Calling occupants of interplanetary craft. Calling occupants of interplanetary craft that have been observing our planet EARTH. We of IFSB wish to make contact with you. We are your friends, and would like you to make an appearance here on EARTH. Your presence before us will be welcomed with the utmost friendship. We will do all in our power to promote mutual understanding between your people and the people of EARTH. Please come in peace and help us in our EARTHLY problems. Give us some sign that you have received our message. Be responsible for creating a miracle here on our planet to wake up the ignorant ones to reality. Let us hear from you. We are your friends. (End of message.)

 

In early September 1953—in what would have been the October issue of Space Review—Bender planned to announce the solution of the flying saucer mystery, but before he could do so was visited by three mysterious Men-in-Black (MIBs) who spooked him into silence. Bender delivered the following portentous message in Space Review for his fellow IFSB members to ponder:

STATEMENT OF IMPORTANCE

“The mystery of the flying saucers is no longer a mystery. The source is already known, but any information about this is being withheld by orders from a higher source. We would like to print the full story in Space Review, but because of the nature of the information we are sorry that we have been advised in the negative. We advise those engaged in saucer work to please be very cautious.”

Bender ceased publication of Space Review, closed down IFSB, and retired from ufology. He later revealed to close associates that the solution to the “mystery” was that the U.S.A. would soon fall victim to a massive flying saucer attack! However, this attack was not interplanetary, but actually originated from the Earth’s polar regions. Due to this dangerous knowledge, Bender was ostensibly hushed up, one of the very first victims of the legendary “Silencers” who have haunted UFO lore ever since. Others have speculated that Bender cooked up the whole caper as a convenient excuse to exit ufology, as the pressures of overseeing IFSB had become too much, perhaps even leading to a psychological meltdown.

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Al Bender with an artistic rendering of one of the three Men-In-Black

It was Bender’s purported MIB encounter which reignited attention to a phenomenon that’s almost as old as time itself.  These tales of creepy black garbed men go back eons and have long been associated with the sinister doings of witches, warlocks, and other things that go boo in the night.  Upon closer examination, it appears that Bender’s MIB experiences may have had more to do with his long standing interest in the occult rather than some sort of secret government backlash in response to flying saucer investigations.

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Due to his peculiar interests, Bender transformed an upstairs room in his stepfather’s house into what he called his “chamber of horrors.” He painted the walls with depictions of grotesque scenes from the works of Shelley, Stoker and Poe and adorned it with “macabre items such as artificial human skulls, shrunken heads, bats, spiders, snakes.” At the same time, Bender was “reading books on black magic, occult subjects, and other similar works…[he] even tried to hold some séances.” In recent years, UFO researcher and occult historian Allen Greenfield discovered—among some old photos of Bender’s “chamber of horrors”—that in one corner of the room an altar had been erected, ostensibly used for ritual magic. From this, it could be conjectured, Bender’s occult dabblings might have awakened some ancient demons that paid him a visit.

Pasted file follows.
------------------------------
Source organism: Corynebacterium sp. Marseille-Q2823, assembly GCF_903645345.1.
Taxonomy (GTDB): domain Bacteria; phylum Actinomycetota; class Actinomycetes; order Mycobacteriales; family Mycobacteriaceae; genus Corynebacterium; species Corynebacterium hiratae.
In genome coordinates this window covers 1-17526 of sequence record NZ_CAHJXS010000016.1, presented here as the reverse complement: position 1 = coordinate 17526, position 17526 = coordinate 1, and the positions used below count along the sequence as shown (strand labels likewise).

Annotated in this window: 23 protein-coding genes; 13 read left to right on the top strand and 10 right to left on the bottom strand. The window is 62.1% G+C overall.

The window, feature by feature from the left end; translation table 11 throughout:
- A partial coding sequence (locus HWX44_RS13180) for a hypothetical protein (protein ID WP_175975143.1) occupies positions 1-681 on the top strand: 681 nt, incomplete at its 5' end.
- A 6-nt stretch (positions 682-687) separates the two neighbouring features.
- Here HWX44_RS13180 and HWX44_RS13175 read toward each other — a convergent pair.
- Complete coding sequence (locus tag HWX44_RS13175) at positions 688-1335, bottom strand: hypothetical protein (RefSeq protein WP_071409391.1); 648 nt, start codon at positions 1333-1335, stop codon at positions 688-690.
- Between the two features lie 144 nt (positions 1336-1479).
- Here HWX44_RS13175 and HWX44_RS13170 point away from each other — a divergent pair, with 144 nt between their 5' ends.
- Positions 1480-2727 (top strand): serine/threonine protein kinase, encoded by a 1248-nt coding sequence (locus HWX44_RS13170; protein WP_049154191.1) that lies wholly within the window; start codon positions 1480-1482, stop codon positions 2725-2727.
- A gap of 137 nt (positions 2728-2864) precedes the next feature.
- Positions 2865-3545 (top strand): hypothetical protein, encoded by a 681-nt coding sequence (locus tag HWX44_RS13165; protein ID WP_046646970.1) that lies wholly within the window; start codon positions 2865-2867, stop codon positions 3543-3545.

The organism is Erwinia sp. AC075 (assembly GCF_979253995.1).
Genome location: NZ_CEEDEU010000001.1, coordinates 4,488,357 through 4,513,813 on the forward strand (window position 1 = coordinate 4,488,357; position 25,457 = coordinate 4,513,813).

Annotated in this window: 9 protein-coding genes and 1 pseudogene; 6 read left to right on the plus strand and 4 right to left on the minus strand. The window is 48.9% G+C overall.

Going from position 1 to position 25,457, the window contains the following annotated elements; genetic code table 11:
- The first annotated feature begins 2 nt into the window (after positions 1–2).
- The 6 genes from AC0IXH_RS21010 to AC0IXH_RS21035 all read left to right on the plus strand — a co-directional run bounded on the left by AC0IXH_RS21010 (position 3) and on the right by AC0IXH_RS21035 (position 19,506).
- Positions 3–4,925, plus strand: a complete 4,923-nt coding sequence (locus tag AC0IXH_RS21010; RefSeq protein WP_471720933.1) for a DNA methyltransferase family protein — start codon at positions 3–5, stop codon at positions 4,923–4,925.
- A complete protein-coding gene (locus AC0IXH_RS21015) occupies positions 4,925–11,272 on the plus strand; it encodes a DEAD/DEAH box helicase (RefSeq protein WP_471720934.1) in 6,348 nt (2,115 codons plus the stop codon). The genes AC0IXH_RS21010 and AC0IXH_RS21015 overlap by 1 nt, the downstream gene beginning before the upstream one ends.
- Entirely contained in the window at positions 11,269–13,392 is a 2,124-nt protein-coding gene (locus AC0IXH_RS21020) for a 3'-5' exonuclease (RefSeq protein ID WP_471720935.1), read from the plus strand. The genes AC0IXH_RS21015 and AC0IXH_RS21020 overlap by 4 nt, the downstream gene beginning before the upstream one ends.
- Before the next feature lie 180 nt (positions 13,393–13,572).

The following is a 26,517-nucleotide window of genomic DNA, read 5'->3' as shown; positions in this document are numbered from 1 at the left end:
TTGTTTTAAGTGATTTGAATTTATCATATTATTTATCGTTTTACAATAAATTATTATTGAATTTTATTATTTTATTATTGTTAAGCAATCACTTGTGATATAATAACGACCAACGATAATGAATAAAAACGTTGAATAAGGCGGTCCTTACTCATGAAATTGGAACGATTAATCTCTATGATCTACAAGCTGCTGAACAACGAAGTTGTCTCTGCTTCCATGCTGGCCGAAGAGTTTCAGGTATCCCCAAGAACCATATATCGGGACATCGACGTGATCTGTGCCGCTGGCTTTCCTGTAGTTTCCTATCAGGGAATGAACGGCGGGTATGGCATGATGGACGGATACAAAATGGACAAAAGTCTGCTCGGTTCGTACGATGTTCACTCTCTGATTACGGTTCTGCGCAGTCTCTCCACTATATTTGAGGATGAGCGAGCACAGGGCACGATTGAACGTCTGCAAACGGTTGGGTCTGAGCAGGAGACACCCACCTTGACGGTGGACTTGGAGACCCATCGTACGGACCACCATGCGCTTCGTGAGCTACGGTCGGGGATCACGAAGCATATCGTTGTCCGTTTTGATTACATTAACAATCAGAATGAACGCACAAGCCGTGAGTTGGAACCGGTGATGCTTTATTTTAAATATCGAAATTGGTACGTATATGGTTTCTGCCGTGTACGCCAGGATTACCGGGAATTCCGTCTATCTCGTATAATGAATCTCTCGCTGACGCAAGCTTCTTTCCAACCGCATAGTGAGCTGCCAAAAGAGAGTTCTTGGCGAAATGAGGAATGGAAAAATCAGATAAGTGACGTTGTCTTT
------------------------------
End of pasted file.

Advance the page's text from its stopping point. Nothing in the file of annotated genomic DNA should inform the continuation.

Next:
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Al Bender in his purported “chamber of horrors”

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In Flying Saucers and the Three Men (1963), Bender recounted his visit by the three mysterious men, whom he says whisked him away to planet Kazik. It was there that he was taken to a room where three exceptionally attractive women “dressed in tight white uniforms” removed his clothing and, as Bender recalled:

“My body suddenly became rigid and I could not move a single muscle…I became frightened…my fright changed to embarrassment as I felt their hands begin to remove my clothing. I could do nothing to stop them, for I was stiff as a board. With great efficacy they removed every piece of my clothing, leaving me naked as the day I was born…[they produced] a vile containing a liquid which they poured over my body. Then the three messaged the liquid into my skin. As they did so my body became warm as if heat were being applied. They messaged every part of my body without exception…”

Bender emerged briefly from his self-imposed ufological exile with an ‘appearance’ at what was the largest and best attended UFO Convention in U.S. history in New York City on June 24th, 1967, called, appropriately enough, “The Big Flying Saucer Show.” However—due to unspecified fears for his safety—Bender sent a tape recording that was played to a packed house of wide-eyed attendees. In it, he reminisced about the history of the IFSB, his chilling MIB encounters, in addition to a number of recent contactee-type experiences which were going to be part of a new book Gray Barker planned to publish. Barker later described Bender’s forthcoming book as “not good enough to do anything with.”